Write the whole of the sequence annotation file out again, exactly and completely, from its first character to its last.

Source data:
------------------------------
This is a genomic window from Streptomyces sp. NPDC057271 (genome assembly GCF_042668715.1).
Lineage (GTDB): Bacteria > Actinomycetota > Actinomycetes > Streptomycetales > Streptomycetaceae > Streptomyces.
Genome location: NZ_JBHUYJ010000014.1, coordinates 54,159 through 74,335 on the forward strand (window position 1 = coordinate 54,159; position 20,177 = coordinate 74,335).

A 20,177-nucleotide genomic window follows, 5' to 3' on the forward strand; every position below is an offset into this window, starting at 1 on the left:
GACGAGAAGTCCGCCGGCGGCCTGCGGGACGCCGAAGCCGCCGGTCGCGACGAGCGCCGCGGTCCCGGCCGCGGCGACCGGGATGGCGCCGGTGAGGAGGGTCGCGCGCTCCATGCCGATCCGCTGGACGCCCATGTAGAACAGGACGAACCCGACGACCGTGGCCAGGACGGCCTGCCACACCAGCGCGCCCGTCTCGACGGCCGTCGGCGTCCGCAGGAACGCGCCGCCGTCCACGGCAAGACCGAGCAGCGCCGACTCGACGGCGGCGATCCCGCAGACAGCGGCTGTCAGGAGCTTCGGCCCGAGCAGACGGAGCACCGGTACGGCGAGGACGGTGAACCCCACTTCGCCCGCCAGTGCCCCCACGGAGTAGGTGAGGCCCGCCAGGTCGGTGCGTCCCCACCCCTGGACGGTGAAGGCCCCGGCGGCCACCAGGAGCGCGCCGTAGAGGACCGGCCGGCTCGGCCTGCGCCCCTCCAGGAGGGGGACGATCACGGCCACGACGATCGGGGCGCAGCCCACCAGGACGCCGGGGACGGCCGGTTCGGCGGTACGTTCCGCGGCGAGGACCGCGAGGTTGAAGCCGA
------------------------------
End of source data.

This is a genomic window from Streptomyces sp. NPDC057271 (genome assembly GCF_042668715.1).
Lineage (GTDB): Bacteria > Actinomycetota > Actinomycetes > Streptomycetales > Streptomycetaceae > Streptomyces.
Genome location: NZ_JBHUYJ010000014.1, coordinates 54,159 through 74,335 on the forward strand (window position 1 = coordinate 54,159; position 20,177 = coordinate 74,335).

A 20,177-nucleotide genomic window follows, 5' to 3' on the forward strand; every position below is an offset into this window, starting at 1 on the left:
GACGAGAAGTCCGCCGGCGGCCTGCGGGACGCCGAAGCCGCCGGTCGCGACGAGCGCCGCGGTCCCGGCCGCGGCGACCGGGATGGCGCCGGTGAGGAGGGTCGCGCGCTCCATGCCGATCCGCTGGACGCCCATGTAGAACAGGACGAACCCGACGACCGTGGCCAGGACGGCCTGCCACACCAGCGCGCCCGTCTCGACGGCCGTCGGCGTCCGCAGGAACGCGCCGCCGTCCACGGCAAGACCGAGCAGCGCCGACTCGACGGCGGCGATCCCGCAGACAGCGGCTGTCAGGAGCTTCGGCCCGAGCAGACGGAGCACCGGTACGGCGAGGACGGTGAACCCCACTTCGCCCGCCAGTGCCCCCACGGAGTAGGTGAGGCCCGCCAGGTCGGTGCGTCCCCACCCCTGGACGGTGAAGGCCCCGGCGGCCACCAGGAGCGCGCCGTAGAGGACCGGCCGGCTCGGCCTGCGCCCCTCCAGGAGGGGGACGATCACGGCCACGACGATCGGGGCGCAGCCCACCAGGACGCCGGGGACGGCCGGTTCGGCGGTACGTTCCGCGGCGAGGACCGCGAGGTTGAAGCCGA